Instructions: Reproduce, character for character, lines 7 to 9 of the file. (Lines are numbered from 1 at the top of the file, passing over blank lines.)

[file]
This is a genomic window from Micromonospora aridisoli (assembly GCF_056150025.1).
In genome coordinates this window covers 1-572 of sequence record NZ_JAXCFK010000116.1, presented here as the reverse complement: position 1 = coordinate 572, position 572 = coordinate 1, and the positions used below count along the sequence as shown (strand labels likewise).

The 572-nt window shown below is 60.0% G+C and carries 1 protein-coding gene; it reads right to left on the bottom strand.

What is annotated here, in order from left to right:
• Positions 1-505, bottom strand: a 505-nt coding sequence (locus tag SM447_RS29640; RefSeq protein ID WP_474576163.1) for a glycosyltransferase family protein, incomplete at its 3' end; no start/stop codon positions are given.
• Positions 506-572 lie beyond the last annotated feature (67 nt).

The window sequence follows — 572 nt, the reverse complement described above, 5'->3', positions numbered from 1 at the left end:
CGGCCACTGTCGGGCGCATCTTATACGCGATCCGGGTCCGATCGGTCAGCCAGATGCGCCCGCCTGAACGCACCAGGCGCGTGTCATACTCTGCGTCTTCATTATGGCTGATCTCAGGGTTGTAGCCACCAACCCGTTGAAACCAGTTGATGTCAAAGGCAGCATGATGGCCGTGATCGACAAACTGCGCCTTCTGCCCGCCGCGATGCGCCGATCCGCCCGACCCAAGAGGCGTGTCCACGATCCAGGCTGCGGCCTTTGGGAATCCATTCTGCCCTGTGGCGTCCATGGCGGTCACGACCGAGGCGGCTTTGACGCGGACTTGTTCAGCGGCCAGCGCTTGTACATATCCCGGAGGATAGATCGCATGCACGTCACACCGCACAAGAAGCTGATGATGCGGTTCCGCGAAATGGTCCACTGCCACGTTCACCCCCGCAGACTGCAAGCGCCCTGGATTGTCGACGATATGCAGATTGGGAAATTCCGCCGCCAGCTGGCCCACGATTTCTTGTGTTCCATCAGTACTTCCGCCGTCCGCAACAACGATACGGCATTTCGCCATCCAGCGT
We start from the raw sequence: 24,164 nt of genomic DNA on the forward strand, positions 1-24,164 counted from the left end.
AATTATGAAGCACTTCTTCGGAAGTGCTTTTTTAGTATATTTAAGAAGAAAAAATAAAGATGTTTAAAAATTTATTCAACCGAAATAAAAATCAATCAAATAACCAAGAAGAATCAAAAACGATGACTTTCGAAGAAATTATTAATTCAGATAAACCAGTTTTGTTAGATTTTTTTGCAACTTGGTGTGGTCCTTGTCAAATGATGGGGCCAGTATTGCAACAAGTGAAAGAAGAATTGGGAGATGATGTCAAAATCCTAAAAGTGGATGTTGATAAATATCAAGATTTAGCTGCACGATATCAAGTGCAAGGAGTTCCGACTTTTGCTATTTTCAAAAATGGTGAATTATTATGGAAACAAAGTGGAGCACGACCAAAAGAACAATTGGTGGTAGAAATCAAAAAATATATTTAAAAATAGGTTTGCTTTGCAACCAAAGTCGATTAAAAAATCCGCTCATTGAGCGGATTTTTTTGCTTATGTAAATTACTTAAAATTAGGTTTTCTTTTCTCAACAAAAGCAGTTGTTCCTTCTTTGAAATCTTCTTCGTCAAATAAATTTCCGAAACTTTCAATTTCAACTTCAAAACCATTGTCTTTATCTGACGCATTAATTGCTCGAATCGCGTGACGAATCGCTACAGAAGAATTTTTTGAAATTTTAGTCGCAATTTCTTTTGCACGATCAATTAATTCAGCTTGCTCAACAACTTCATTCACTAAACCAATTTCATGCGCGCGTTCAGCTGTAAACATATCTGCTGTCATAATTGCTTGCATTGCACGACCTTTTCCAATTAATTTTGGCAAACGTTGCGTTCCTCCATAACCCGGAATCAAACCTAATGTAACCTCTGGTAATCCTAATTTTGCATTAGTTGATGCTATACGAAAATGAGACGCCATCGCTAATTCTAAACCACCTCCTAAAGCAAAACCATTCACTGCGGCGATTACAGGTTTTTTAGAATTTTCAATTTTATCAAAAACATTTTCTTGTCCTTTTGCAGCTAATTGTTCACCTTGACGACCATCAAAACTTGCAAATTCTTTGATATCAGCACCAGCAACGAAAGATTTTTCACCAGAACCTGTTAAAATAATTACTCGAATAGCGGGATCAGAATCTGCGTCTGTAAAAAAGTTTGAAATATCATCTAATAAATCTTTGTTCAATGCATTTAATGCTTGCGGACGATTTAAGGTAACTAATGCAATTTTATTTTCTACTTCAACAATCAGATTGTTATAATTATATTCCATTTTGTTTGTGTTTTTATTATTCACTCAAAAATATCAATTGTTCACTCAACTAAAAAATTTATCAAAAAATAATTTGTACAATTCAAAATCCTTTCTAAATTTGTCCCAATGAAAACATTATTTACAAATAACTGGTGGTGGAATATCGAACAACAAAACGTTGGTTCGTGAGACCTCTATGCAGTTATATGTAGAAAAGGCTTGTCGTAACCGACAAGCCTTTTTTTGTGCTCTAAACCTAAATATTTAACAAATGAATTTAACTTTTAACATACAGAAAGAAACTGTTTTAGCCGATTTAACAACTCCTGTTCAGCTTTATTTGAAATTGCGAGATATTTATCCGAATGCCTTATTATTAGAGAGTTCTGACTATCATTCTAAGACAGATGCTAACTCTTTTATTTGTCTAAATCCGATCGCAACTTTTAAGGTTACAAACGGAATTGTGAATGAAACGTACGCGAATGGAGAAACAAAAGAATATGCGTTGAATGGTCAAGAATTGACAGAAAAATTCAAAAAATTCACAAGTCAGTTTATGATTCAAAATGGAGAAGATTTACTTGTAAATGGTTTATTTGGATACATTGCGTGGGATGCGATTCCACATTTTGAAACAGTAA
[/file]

The window sequence follows — 572 nt, the reverse complement described above, 5'->3', positions numbered from 1 at the left end:
CGGCCACTGTCGGGCGCATCTTATACGCGATCCGGGTCCGATCGGTCAGCCAGATGCGCCCGCCTGAACGCACCAGGCGCGTGTCATACTCTGCGTCTTCATTATGGCTGATCTCAGGGTTGTAGCCACCAACCCGTTGAAACCAGTTGATGTCAAAGGCAGCATGATGGCCGTGATCGACAAACTGCGCCTTCTGCCCGCCGCGATGCGCCGATCCGCCCGACCCAAGAGGCGTGTCCACGATCCAGGCTGCGGCCTTTGGGAATCCATTCTGCCCTGTGGCGTCCATGGCGGTCACGACCGAGGCGGCTTTGACGCGGACTTGTTCAGCGGCCAGCGCTTGTACATATCCCGGAGGATAGATCGCATGCACGTCACACCGCACAAGAAGCTGATGATGCGGTTCCGCGAAATGGTCCACTGCCACGTTCACCCCCGCAGACTGCAAGCGCCCTGGATTGTCGACGATATGCAGATTGGGAAATTCCGCCGCCAGCTGGCCCACGATTTCTTGTGTTCCATCAGTACTTCCGCCGTCCGCAACAACGATACGGCATTTCGCCATCCAGCGT
We start from the raw sequence: 24,164 nt of genomic DNA on the forward strand, positions 1-24,164 counted from the left end.